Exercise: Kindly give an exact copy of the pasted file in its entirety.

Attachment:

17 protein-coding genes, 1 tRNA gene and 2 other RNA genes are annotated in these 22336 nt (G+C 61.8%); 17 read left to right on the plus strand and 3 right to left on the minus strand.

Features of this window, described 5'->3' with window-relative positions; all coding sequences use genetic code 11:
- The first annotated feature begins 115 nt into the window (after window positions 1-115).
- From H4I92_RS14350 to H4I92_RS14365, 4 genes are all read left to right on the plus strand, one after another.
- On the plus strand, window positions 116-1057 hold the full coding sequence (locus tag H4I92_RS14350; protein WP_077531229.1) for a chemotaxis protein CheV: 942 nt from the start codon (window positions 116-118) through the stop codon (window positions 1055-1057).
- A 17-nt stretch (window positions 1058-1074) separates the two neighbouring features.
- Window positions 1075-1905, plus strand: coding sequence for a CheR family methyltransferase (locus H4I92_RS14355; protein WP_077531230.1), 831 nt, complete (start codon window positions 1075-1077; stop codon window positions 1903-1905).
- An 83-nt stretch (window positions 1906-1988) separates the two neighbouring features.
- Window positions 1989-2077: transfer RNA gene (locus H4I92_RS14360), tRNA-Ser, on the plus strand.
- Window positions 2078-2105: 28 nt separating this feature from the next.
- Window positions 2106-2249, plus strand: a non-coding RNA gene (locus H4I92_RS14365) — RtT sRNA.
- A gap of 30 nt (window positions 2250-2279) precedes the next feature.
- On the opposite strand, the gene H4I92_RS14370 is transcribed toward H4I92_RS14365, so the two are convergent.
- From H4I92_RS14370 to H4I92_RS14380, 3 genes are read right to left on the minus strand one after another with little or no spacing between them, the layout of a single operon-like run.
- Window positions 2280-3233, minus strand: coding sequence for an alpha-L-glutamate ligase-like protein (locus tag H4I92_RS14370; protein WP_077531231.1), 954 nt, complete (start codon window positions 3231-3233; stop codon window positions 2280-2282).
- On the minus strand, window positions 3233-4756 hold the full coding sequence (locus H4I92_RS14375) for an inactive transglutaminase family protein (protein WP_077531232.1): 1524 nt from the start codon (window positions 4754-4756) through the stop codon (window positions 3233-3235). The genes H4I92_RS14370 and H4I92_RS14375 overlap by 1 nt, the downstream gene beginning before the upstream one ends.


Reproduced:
17 protein-coding genes, 1 tRNA gene and 2 other RNA genes are annotated in these 22336 nt (G+C 61.8%); 17 read left to right on the plus strand and 3 right to left on the minus strand.

Features of this window, described 5'->3' with window-relative positions; all coding sequences use genetic code 11:
- The first annotated feature begins 115 nt into the window (after window positions 1-115).
- From H4I92_RS14350 to H4I92_RS14365, 4 genes are all read left to right on the plus strand, one after another.
- On the plus strand, window positions 116-1057 hold the full coding sequence (locus tag H4I92_RS14350; protein WP_077531229.1) for a chemotaxis protein CheV: 942 nt from the start codon (window positions 116-118) through the stop codon (window positions 1055-1057).
- A 17-nt stretch (window positions 1058-1074) separates the two neighbouring features.
- Window positions 1075-1905, plus strand: coding sequence for a CheR family methyltransferase (locus H4I92_RS14355; protein WP_077531230.1), 831 nt, complete (start codon window positions 1075-1077; stop codon window positions 1903-1905).
- An 83-nt stretch (window positions 1906-1988) separates the two neighbouring features.
- Window positions 1989-2077: transfer RNA gene (locus H4I92_RS14360), tRNA-Ser, on the plus strand.
- Window positions 2078-2105: 28 nt separating this feature from the next.
- Window positions 2106-2249, plus strand: a non-coding RNA gene (locus H4I92_RS14365) — RtT sRNA.
- A gap of 30 nt (window positions 2250-2279) precedes the next feature.
- On the opposite strand, the gene H4I92_RS14370 is transcribed toward H4I92_RS14365, so the two are convergent.
- From H4I92_RS14370 to H4I92_RS14380, 3 genes are read right to left on the minus strand one after another with little or no spacing between them, the layout of a single operon-like run.
- Window positions 2280-3233, minus strand: coding sequence for an alpha-L-glutamate ligase-like protein (locus tag H4I92_RS14370; protein WP_077531231.1), 954 nt, complete (start codon window positions 3231-3233; stop codon window positions 2280-2282).
- On the minus strand, window positions 3233-4756 hold the full coding sequence (locus H4I92_RS14375) for an inactive transglutaminase family protein (protein WP_077531232.1): 1524 nt from the start codon (window positions 4754-4756) through the stop codon (window positions 3233-3235). The genes H4I92_RS14370 and H4I92_RS14375 overlap by 1 nt, the downstream gene beginning before the upstream one ends.